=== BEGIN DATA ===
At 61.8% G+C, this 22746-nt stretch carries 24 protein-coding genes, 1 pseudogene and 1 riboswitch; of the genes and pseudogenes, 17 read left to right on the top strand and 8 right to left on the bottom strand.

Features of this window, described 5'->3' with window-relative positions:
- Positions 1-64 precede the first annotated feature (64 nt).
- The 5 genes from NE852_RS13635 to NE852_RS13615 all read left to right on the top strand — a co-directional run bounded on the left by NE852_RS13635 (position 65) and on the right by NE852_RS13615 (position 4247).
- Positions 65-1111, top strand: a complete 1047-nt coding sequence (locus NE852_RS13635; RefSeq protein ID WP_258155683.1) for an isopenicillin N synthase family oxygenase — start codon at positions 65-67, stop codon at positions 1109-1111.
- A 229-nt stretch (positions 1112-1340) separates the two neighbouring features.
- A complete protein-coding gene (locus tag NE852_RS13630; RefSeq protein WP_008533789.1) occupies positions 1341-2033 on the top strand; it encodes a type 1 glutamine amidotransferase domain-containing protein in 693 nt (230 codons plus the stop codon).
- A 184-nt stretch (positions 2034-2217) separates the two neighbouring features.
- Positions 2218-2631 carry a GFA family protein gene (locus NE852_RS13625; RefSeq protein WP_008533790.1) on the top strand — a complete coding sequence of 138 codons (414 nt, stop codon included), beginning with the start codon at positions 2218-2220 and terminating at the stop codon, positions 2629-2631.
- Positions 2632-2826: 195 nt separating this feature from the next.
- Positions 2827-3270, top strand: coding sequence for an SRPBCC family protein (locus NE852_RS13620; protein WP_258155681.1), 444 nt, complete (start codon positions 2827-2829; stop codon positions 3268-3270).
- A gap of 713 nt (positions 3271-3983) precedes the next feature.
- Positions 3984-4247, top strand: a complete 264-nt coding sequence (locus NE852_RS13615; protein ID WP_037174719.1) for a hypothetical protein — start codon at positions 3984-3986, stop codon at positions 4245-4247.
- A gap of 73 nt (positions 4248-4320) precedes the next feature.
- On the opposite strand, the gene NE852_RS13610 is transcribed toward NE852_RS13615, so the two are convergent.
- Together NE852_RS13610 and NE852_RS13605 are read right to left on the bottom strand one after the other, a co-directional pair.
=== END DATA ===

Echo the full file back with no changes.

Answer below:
At 61.8% G+C, this 22746-nt stretch carries 24 protein-coding genes, 1 pseudogene and 1 riboswitch; of the genes and pseudogenes, 17 read left to right on the top strand and 8 right to left on the bottom strand.

Features of this window, described 5'->3' with window-relative positions:
- Positions 1-64 precede the first annotated feature (64 nt).
- The 5 genes from NE852_RS13635 to NE852_RS13615 all read left to right on the top strand — a co-directional run bounded on the left by NE852_RS13635 (position 65) and on the right by NE852_RS13615 (position 4247).
- Positions 65-1111, top strand: a complete 1047-nt coding sequence (locus NE852_RS13635; RefSeq protein ID WP_258155683.1) for an isopenicillin N synthase family oxygenase — start codon at positions 65-67, stop codon at positions 1109-1111.
- A 229-nt stretch (positions 1112-1340) separates the two neighbouring features.
- A complete protein-coding gene (locus tag NE852_RS13630; RefSeq protein WP_008533789.1) occupies positions 1341-2033 on the top strand; it encodes a type 1 glutamine amidotransferase domain-containing protein in 693 nt (230 codons plus the stop codon).
- A 184-nt stretch (positions 2034-2217) separates the two neighbouring features.
- Positions 2218-2631 carry a GFA family protein gene (locus NE852_RS13625; RefSeq protein WP_008533790.1) on the top strand — a complete coding sequence of 138 codons (414 nt, stop codon included), beginning with the start codon at positions 2218-2220 and terminating at the stop codon, positions 2629-2631.
- Positions 2632-2826: 195 nt separating this feature from the next.
- Positions 2827-3270, top strand: coding sequence for an SRPBCC family protein (locus NE852_RS13620; protein WP_258155681.1), 444 nt, complete (start codon positions 2827-2829; stop codon positions 3268-3270).
- A gap of 713 nt (positions 3271-3983) precedes the next feature.
- Positions 3984-4247, top strand: a complete 264-nt coding sequence (locus NE852_RS13615; protein ID WP_037174719.1) for a hypothetical protein — start codon at positions 3984-3986, stop codon at positions 4245-4247.
- A gap of 73 nt (positions 4248-4320) precedes the next feature.
- On the opposite strand, the gene NE852_RS13610 is transcribed toward NE852_RS13615, so the two are convergent.
- Together NE852_RS13610 and NE852_RS13605 are read right to left on the bottom strand one after the other, a co-directional pair.